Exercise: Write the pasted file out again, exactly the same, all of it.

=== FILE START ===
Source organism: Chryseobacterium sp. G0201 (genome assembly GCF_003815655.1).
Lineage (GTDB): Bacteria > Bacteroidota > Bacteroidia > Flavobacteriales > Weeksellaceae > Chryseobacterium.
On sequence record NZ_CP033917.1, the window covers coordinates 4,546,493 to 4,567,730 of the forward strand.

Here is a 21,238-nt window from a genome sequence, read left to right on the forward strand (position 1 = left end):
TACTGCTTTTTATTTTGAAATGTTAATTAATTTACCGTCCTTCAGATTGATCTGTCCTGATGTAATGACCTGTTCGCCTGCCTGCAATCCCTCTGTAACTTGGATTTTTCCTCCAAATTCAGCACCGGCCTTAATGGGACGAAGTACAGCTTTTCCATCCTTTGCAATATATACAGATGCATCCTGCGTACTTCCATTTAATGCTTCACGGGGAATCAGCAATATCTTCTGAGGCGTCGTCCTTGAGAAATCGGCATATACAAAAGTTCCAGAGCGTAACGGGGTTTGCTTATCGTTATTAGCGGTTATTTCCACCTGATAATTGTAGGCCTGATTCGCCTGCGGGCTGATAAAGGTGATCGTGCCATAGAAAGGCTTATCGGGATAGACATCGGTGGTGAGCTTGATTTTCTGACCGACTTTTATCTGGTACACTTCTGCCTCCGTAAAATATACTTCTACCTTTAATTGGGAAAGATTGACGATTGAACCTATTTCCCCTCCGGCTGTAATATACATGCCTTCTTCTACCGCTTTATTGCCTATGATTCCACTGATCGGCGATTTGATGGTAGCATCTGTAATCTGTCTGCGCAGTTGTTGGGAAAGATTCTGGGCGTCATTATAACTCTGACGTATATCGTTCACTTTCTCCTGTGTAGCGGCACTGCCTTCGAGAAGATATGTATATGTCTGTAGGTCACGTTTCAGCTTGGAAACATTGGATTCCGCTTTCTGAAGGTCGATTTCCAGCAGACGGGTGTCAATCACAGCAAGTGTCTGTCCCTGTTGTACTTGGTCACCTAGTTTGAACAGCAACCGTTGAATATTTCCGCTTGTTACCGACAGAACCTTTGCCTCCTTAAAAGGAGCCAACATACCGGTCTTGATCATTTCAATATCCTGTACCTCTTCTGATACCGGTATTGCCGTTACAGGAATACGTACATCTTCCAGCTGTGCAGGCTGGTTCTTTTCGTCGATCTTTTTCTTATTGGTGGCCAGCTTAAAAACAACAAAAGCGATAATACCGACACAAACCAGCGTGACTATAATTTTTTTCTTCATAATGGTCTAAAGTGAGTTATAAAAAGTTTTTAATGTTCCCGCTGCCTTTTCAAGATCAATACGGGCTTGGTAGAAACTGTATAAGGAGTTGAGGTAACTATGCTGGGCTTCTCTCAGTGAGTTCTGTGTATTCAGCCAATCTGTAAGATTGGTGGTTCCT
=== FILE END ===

Source organism: Chryseobacterium sp. G0201 (genome assembly GCF_003815655.1).
Lineage (GTDB): Bacteria > Bacteroidota > Bacteroidia > Flavobacteriales > Weeksellaceae > Chryseobacterium.
On sequence record NZ_CP033917.1, the window covers coordinates 4,546,493 to 4,567,730 of the forward strand.

Here is a 21,238-nt window from a genome sequence, read left to right on the forward strand (position 1 = left end):
TACTGCTTTTTATTTTGAAATGTTAATTAATTTACCGTCCTTCAGATTGATCTGTCCTGATGTAATGACCTGTTCGCCTGCCTGCAATCCCTCTGTAACTTGGATTTTTCCTCCAAATTCAGCACCGGCCTTAATGGGACGAAGTACAGCTTTTCCATCCTTTGCAATATATACAGATGCATCCTGCGTACTTCCATTTAATGCTTCACGGGGAATCAGCAATATCTTCTGAGGCGTCGTCCTTGAGAAATCGGCATATACAAAAGTTCCAGAGCGTAACGGGGTTTGCTTATCGTTATTAGCGGTTATTTCCACCTGATAATTGTAGGCCTGATTCGCCTGCGGGCTGATAAAGGTGATCGTGCCATAGAAAGGCTTATCGGGATAGACATCGGTGGTGAGCTTGATTTTCTGACCGACTTTTATCTGGTACACTTCTGCCTCCGTAAAATATACTTCTACCTTTAATTGGGAAAGATTGACGATTGAACCTATTTCCCCTCCGGCTGTAATATACATGCCTTCTTCTACCGCTTTATTGCCTATGATTCCACTGATCGGCGATTTGATGGTAGCATCTGTAATCTGTCTGCGCAGTTGTTGGGAAAGATTCTGGGCGTCATTATAACTCTGACGTATATCGTTCACTTTCTCCTGTGTAGCGGCACTGCCTTCGAGAAGATATGTATATGTCTGTAGGTCACGTTTCAGCTTGGAAACATTGGATTCCGCTTTCTGAAGGTCGATTTCCAGCAGACGGGTGTCAATCACAGCAAGTGTCTGTCCCTGTTGTACTTGGTCACCTAGTTTGAACAGCAACCGTTGAATATTTCCGCTTGTTACCGACAGAACCTTTGCCTCCTTAAAAGGAGCCAACATACCGGTCTTGATCATTTCAATATCCTGTACCTCTTCTGATACCGGTATTGCCGTTACAGGAATACGTACATCTTCCAGCTGTGCAGGCTGGTTCTTTTCGTCGATCTTTTTCTTATTGGTGGCCAGCTTAAAAACAACAAAAGCGATAATACCGACACAAACCAGCGTGACTATAATTTTTTTCTTCATAATGGTCTAAAGTGAGTTATAAAAAGTTTTTAATGTTCCCGCTGCCTTTTCAAGATCAATACGGGCTTGGTAGAAACTGTATAAGGAGTTGAGGTAACTATGCTGGGCTTCTCTCAGTGAGTTCTGTGTATTCAGCCAATCTGTAAGATTGGTGGTTCCT